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Millar Wilson, Amerant Bancorp Inc. - Vice-Chairman & CEO [4]

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Michael, I'd like to add. The staff reductions that we show are 50 in this quarter. Looking forward, we are still in the process of reviewing our operations, the activities that we do in trying to simplify as we do this transformation of the bank. So we expect the number of FTEs to continue to decrease. We don't know the final number because we're still working through these processes. But we're not done yet in the transformation of our operation process.

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Alberto Peraza, Amerant Bancorp Inc. - Co-President & CFO [5]

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Yes. For instance in the fourth quarter, and we've said this before many times, there is going to be bumpiness along this road in terms of being able to see the savings materialize. We will have 4 new branches coming in line, we've said that before, at the end of the year. So we will have some staffing increases associated with those branches, but probably, largely, the effect of those additional staffing for the branches will probably be offset by some of the additional reductions that we're working on presently. And then again, the branches will also start helping us with the domestic core deposits attraction.

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Michael Edward Rose, Raymond James & Associates, Inc., Research Division - MD of Equity Research [6]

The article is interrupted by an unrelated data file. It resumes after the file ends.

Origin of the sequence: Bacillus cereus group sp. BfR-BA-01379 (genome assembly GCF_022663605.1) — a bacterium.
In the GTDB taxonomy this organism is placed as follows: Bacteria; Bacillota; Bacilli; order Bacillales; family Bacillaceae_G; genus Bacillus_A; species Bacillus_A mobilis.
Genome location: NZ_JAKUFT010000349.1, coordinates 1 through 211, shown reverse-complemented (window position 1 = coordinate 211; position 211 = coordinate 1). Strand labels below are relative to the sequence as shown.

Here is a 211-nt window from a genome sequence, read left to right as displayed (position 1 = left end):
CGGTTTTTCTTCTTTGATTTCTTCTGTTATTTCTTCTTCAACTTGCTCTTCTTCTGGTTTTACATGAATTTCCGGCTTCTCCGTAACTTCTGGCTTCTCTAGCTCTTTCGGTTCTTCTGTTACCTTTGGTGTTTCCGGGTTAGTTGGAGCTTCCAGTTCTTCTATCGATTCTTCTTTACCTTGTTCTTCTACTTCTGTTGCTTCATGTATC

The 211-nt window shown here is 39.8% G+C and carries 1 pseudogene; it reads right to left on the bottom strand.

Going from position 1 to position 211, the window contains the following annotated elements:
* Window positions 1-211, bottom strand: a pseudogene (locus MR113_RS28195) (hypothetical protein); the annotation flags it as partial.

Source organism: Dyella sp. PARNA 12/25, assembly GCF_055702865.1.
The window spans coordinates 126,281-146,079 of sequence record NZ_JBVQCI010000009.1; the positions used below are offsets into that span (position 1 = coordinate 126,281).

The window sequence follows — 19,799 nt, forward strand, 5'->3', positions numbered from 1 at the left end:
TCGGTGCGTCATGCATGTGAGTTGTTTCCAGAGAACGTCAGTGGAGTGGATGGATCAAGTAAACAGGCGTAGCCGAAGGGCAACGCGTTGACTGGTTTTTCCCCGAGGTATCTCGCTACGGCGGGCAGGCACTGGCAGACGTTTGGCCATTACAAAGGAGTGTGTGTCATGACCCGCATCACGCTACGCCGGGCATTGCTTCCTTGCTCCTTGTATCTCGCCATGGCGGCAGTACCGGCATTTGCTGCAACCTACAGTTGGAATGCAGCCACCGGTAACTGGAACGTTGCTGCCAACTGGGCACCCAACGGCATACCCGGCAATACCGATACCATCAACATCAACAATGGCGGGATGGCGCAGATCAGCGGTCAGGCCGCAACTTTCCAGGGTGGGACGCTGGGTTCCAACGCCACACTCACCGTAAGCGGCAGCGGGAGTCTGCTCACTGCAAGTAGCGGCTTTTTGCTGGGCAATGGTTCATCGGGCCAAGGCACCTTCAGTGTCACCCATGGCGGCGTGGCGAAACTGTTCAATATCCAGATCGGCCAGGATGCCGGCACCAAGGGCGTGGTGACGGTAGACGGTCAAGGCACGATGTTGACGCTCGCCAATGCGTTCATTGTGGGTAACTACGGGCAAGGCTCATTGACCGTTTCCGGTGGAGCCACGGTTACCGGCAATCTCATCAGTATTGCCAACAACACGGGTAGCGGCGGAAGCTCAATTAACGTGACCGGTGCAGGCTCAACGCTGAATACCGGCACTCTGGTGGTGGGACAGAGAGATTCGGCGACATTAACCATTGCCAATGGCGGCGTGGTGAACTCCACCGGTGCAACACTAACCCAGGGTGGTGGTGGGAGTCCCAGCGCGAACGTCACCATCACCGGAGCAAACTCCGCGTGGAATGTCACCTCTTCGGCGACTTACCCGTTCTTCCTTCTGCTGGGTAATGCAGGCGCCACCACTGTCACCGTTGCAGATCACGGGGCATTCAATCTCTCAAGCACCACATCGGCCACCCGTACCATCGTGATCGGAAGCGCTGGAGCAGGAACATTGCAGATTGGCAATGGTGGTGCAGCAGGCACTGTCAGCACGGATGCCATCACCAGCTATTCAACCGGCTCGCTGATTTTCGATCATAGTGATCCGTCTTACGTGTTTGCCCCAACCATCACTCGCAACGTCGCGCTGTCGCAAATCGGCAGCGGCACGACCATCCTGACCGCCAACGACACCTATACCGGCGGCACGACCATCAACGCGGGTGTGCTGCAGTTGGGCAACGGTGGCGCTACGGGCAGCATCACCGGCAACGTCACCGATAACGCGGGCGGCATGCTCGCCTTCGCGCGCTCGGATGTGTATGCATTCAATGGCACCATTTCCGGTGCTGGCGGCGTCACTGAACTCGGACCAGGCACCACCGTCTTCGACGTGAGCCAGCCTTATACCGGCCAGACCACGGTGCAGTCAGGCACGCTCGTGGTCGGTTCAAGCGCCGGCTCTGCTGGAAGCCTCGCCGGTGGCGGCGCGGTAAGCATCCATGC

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That's great color. So I guess, to sum it all up, I mean, maybe we should think about expenses as kind of flattish in the back half of the year from second quarter run rate, maybe down a little bit, but we'll really see the net reductions start to come in next year. Is that a good way to sum it up?

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Alberto Peraza, Amerant Bancorp Inc. - Co-President & CFO [7]

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That's fair.

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Michael Edward Rose, Raymond James & Associates, Inc., Research Division - MD of Equity Research [8]

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Okay. And then, maybe just moving to the balance sheet, understanding that the foreign loans are essentially down to nothing at this point, you produced SNCs -- nonrelationship SNCs pretty significantly, could we actually begin to start to see net loan growth at some point over the next couple of quarters?